The Fairfax County Planning Commission approved the more stringent plan for the site currently occupied by a circular office building on Nov. 10, determining that developer EYA met the county’s new standards to help prevent flood damage to nearby properties.
“We don’t want to have this development impact the downstream,” Commissioner Mary Cortina, who represents Braddock District, said during a Nov. 3 public hearing.
She noted that the property is not a big runoff producer today, but commissioners don’t want the proposed development to make flooding any worse.
The Board of Supervisors voted on Oct. 19 to adopt a comprehensive plan amendment allowing a residential project to proceed if it exceeded certain stormwater management standards to mitigate downstream flooding, among other factors.
Located on a hill, the four-story office was built in 1976 and includes professional and medical offices as well as a private college of nursing.
EYA is seeking to replace the office building with 104 townhomes, nine of which would be affordable dwelling units. The townhomes could be three stories high with optional fourth-story additions.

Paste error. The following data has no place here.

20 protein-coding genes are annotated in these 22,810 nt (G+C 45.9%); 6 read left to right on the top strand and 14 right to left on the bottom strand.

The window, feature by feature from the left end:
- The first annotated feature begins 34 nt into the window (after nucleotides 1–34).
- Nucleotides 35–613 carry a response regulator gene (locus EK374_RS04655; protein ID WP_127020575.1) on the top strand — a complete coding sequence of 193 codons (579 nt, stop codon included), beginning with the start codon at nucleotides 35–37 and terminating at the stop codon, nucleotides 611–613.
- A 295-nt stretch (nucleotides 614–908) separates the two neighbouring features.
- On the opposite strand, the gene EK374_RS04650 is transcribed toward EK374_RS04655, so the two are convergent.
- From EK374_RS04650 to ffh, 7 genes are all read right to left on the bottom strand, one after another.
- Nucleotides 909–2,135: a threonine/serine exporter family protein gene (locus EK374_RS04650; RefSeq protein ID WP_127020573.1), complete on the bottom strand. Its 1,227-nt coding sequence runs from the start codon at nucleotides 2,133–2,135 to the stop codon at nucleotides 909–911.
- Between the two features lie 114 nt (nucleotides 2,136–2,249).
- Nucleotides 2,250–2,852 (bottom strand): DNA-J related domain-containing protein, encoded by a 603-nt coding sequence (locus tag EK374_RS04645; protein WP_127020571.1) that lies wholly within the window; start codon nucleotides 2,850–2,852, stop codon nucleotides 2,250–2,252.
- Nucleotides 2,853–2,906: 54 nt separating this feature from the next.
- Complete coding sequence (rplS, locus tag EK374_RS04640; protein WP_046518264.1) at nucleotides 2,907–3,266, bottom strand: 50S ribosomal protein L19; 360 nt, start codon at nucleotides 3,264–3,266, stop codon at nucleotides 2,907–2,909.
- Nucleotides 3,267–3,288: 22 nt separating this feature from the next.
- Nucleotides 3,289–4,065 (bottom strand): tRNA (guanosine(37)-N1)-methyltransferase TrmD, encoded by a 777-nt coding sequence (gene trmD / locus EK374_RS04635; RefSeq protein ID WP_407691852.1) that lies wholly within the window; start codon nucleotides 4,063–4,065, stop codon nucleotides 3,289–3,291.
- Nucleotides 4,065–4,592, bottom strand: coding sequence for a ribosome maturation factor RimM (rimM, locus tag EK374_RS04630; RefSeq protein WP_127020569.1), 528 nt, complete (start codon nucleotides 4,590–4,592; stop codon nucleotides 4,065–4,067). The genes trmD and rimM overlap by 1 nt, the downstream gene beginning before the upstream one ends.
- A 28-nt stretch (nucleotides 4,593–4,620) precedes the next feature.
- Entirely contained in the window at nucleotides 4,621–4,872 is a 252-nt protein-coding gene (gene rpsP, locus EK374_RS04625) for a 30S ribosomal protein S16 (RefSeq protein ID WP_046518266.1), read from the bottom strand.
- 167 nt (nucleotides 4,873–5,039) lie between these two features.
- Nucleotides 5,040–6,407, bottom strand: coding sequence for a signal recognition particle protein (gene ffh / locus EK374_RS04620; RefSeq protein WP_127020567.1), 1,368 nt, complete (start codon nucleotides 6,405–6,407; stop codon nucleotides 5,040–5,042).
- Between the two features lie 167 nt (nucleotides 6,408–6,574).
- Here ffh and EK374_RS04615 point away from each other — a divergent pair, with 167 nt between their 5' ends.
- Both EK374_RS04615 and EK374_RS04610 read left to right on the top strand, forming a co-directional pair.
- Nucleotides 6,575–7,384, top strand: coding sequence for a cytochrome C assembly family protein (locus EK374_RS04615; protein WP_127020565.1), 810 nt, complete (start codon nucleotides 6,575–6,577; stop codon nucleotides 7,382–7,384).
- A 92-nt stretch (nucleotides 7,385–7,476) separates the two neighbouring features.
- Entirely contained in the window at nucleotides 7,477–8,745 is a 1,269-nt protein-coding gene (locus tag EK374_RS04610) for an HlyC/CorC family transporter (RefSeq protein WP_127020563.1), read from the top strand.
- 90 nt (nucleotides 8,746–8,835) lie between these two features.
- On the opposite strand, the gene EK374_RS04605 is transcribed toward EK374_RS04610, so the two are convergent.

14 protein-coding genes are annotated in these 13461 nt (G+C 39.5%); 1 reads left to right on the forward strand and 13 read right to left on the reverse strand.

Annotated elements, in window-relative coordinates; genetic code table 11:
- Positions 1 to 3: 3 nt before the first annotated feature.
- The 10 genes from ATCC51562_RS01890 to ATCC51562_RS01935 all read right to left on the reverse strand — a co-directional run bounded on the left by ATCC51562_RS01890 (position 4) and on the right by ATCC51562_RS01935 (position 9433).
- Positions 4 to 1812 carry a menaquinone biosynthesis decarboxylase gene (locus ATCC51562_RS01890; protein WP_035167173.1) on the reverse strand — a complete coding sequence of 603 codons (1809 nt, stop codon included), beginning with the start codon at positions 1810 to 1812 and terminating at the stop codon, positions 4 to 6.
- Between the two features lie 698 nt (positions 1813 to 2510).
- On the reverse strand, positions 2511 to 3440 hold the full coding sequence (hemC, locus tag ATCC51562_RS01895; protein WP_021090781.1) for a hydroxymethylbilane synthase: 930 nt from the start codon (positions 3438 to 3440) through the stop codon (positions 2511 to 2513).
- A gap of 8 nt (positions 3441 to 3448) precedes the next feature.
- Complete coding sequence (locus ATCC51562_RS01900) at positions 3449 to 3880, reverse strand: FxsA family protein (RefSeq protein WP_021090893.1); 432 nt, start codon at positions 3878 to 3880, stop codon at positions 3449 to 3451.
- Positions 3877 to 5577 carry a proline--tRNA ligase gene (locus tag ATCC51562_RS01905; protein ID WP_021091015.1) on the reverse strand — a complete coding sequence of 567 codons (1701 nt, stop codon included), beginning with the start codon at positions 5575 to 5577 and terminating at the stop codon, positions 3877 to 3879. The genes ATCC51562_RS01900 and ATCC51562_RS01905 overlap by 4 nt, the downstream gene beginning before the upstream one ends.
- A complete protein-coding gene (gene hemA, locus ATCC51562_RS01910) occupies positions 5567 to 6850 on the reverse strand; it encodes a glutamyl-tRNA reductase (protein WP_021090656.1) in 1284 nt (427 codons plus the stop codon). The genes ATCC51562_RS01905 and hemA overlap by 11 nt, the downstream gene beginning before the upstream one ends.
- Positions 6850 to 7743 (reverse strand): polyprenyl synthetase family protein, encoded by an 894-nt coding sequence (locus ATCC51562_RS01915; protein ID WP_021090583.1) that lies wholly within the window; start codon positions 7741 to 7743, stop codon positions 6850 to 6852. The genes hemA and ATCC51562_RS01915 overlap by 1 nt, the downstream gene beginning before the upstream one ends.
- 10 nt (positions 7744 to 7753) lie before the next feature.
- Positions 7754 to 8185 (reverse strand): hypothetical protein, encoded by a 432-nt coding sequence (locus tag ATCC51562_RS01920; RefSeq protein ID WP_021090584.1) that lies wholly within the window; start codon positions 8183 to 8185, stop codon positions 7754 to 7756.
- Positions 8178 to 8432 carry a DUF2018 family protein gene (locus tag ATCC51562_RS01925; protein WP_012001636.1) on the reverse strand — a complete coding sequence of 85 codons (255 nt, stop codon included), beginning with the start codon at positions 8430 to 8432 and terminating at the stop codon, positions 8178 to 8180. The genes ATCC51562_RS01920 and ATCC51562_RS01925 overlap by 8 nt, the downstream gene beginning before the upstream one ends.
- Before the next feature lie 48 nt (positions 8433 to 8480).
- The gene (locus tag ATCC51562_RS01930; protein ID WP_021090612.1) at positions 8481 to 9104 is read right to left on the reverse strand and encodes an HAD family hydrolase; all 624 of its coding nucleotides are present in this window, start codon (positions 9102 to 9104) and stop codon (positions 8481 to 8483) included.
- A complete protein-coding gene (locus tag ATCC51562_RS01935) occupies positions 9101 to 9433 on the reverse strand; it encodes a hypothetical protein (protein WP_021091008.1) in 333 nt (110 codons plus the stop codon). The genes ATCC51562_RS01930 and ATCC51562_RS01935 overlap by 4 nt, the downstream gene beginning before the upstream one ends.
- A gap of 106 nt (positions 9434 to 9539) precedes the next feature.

“Pimmit Hills has experienced a lot of problems with stormwater through the Pimmit Run watershed and through some of their sub watersheds,” said Dranesville District Commissioner John Ulfelder, who serves as the planning commission’s vice chair. “People have had flooded basements many times, and there’ve been lots of complaints.”
An engineer for the project conceded that the proposed development would make the site 12% more impervious, meaning it will have surfaces that produce runoff as opposed to vegetated areas that absorb water.
But the developer is pursuing several solutions to address stormwater issues, according to a county staff report.
That includes reducing possible discharges of phosphorous, which can be harmful to people and animals. EYA will provide two water treatment facilities to improve worst-case scenarios for different levels of flooding, including a 100-year-flood, which isn’t required.
According to the county report, the developer has committed in a proffer to meeting certain targets for stormwater runoff reduction: